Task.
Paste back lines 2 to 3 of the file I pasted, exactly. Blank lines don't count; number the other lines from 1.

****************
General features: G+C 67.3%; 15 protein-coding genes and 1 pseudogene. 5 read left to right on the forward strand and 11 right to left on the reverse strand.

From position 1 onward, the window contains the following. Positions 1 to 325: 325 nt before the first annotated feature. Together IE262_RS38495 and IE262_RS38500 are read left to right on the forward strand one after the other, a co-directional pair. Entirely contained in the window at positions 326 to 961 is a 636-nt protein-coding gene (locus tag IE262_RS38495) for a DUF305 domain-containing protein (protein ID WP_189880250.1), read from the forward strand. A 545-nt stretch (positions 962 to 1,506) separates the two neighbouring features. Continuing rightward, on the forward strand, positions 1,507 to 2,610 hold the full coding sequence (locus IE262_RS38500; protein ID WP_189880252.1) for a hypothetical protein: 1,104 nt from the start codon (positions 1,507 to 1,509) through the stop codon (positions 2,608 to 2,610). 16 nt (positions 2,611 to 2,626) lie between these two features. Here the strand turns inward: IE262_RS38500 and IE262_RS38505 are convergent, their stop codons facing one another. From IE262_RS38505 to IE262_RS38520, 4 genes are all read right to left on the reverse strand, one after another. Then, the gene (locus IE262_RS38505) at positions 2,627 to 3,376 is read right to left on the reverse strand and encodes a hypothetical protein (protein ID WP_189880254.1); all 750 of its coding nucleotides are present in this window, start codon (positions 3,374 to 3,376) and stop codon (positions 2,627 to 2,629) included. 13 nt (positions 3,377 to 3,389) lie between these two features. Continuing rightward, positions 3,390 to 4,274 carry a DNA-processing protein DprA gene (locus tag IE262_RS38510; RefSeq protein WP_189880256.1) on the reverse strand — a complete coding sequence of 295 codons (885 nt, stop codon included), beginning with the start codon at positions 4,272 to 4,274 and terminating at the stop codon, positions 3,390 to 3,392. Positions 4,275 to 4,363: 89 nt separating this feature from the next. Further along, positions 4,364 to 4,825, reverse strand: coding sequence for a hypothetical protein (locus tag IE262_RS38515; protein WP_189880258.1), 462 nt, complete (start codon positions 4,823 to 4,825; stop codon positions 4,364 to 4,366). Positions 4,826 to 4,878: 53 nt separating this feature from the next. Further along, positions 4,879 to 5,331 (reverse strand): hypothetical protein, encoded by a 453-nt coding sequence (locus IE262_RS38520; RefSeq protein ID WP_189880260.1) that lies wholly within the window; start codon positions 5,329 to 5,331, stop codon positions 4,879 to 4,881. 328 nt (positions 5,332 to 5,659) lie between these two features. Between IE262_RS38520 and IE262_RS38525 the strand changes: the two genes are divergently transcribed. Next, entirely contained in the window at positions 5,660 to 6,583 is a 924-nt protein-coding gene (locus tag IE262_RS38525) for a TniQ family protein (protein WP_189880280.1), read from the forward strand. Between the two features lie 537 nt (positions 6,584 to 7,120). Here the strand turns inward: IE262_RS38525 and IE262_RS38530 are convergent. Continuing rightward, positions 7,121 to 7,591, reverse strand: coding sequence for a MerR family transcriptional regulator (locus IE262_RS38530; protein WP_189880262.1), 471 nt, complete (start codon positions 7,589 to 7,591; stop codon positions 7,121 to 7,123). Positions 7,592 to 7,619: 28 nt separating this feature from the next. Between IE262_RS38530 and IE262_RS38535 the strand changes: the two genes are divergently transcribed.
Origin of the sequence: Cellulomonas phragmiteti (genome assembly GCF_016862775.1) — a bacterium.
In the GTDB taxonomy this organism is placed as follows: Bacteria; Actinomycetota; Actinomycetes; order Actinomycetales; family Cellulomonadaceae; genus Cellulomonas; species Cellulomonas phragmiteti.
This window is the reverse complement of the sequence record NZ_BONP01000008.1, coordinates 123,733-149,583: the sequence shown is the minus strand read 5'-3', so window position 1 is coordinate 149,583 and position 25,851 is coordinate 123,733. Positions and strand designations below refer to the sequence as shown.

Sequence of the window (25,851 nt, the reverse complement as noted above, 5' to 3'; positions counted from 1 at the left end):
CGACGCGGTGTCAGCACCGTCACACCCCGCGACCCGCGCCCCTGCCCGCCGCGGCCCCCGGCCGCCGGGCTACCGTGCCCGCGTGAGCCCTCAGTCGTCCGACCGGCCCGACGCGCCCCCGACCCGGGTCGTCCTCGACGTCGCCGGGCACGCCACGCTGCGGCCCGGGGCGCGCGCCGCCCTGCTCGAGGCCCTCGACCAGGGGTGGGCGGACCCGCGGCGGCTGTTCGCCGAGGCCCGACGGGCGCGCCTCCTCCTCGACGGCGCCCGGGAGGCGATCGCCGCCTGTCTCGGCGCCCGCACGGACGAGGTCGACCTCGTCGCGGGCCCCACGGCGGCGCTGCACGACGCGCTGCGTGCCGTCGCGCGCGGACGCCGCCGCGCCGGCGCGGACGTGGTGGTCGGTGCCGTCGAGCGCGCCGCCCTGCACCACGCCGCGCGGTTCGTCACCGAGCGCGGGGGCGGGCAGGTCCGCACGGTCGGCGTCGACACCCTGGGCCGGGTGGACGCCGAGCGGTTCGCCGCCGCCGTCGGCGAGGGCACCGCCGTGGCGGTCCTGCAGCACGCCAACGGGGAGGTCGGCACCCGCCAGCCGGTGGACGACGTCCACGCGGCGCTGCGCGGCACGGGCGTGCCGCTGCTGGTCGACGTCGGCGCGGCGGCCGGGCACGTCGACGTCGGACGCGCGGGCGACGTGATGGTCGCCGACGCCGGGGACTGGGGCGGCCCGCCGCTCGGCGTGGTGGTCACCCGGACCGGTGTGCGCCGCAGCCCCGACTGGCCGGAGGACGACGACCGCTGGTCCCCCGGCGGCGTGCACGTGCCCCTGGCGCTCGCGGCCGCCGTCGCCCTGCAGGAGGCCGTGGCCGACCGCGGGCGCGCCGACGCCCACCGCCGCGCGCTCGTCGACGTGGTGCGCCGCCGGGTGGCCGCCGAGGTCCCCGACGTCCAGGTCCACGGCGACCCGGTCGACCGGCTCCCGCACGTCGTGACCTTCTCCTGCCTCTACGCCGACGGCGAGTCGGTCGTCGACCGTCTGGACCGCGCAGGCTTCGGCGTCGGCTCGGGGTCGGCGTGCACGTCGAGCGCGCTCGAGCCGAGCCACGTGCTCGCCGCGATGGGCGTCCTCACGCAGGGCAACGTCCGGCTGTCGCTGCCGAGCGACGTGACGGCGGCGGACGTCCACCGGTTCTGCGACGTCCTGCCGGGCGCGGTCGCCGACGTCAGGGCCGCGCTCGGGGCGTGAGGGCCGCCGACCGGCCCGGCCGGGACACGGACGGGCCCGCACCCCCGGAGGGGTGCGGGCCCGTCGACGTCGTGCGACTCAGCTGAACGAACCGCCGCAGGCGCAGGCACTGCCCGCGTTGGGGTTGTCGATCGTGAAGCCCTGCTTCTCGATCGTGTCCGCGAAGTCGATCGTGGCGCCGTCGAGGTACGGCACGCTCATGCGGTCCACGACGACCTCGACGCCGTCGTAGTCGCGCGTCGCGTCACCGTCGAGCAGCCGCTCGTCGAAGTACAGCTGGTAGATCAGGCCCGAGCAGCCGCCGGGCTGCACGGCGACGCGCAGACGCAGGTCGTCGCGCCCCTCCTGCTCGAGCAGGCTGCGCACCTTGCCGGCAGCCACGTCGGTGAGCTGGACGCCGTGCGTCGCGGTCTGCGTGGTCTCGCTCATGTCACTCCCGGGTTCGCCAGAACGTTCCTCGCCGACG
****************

From position 1 onward, the window contains the following. Positions 1 to 325: 325 nt before the first annotated feature. Together IE262_RS38495 and IE262_RS38500 are read left to right on the forward strand one after the other, a co-directional pair. Entirely contained in the window at positions 326 to 961 is a 636-nt protein-coding gene (locus tag IE262_RS38495) for a DUF305 domain-containing protein (protein ID WP_189880250.1), read from the forward strand. A 545-nt stretch (positions 962 to 1,506) separates the two neighbouring features. Continuing rightward, on the forward strand, positions 1,507 to 2,610 hold the full coding sequence (locus IE262_RS38500; protein ID WP_189880252.1) for a hypothetical protein: 1,104 nt from the start codon (positions 1,507 to 1,509) through the stop codon (positions 2,608 to 2,610). 16 nt (positions 2,611 to 2,626) lie between these two features. Here the strand turns inward: IE262_RS38500 and IE262_RS38505 are convergent, their stop codons facing one another. From IE262_RS38505 to IE262_RS38520, 4 genes are all read right to left on the reverse strand, one after another. Then, the gene (locus IE262_RS38505) at positions 2,627 to 3,376 is read right to left on the reverse strand and encodes a hypothetical protein (protein ID WP_189880254.1); all 750 of its coding nucleotides are present in this window, start codon (positions 3,374 to 3,376) and stop codon (positions 2,627 to 2,629) included. 13 nt (positions 3,377 to 3,389) lie between these two features. Continuing rightward, positions 3,390 to 4,274 carry a DNA-processing protein DprA gene (locus tag IE262_RS38510; RefSeq protein WP_189880256.1) on the reverse strand — a complete coding sequence of 295 codons (885 nt, stop codon included), beginning with the start codon at positions 4,272 to 4,274 and terminating at the stop codon, positions 3,390 to 3,392. Positions 4,275 to 4,363: 89 nt separating this feature from the next. Further along, positions 4,364 to 4,825, reverse strand: coding sequence for a hypothetical protein (locus tag IE262_RS38515; protein WP_189880258.1), 462 nt, complete (start codon positions 4,823 to 4,825; stop codon positions 4,364 to 4,366). Positions 4,826 to 4,878: 53 nt separating this feature from the next. Further along, positions 4,879 to 5,331 (reverse strand): hypothetical protein, encoded by a 453-nt coding sequence (locus IE262_RS38520; RefSeq protein ID WP_189880260.1) that lies wholly within the window; start codon positions 5,329 to 5,331, stop codon positions 4,879 to 4,881. 328 nt (positions 5,332 to 5,659) lie between these two features. Between IE262_RS38520 and IE262_RS38525 the strand changes: the two genes are divergently transcribed. Next, entirely contained in the window at positions 5,660 to 6,583 is a 924-nt protein-coding gene (locus tag IE262_RS38525) for a TniQ family protein (protein WP_189880280.1), read from the forward strand. Between the two features lie 537 nt (positions 6,584 to 7,120). Here the strand turns inward: IE262_RS38525 and IE262_RS38530 are convergent. Continuing rightward, positions 7,121 to 7,591, reverse strand: coding sequence for a MerR family transcriptional regulator (locus IE262_RS38530; protein WP_189880262.1), 471 nt, complete (start codon positions 7,589 to 7,591; stop codon positions 7,121 to 7,123). Positions 7,592 to 7,619: 28 nt separating this feature from the next. Between IE262_RS38530 and IE262_RS38535 the strand changes: the two genes are divergently transcribed.
Origin of the sequence: Cellulomonas phragmiteti (genome assembly GCF_016862775.1) — a bacterium.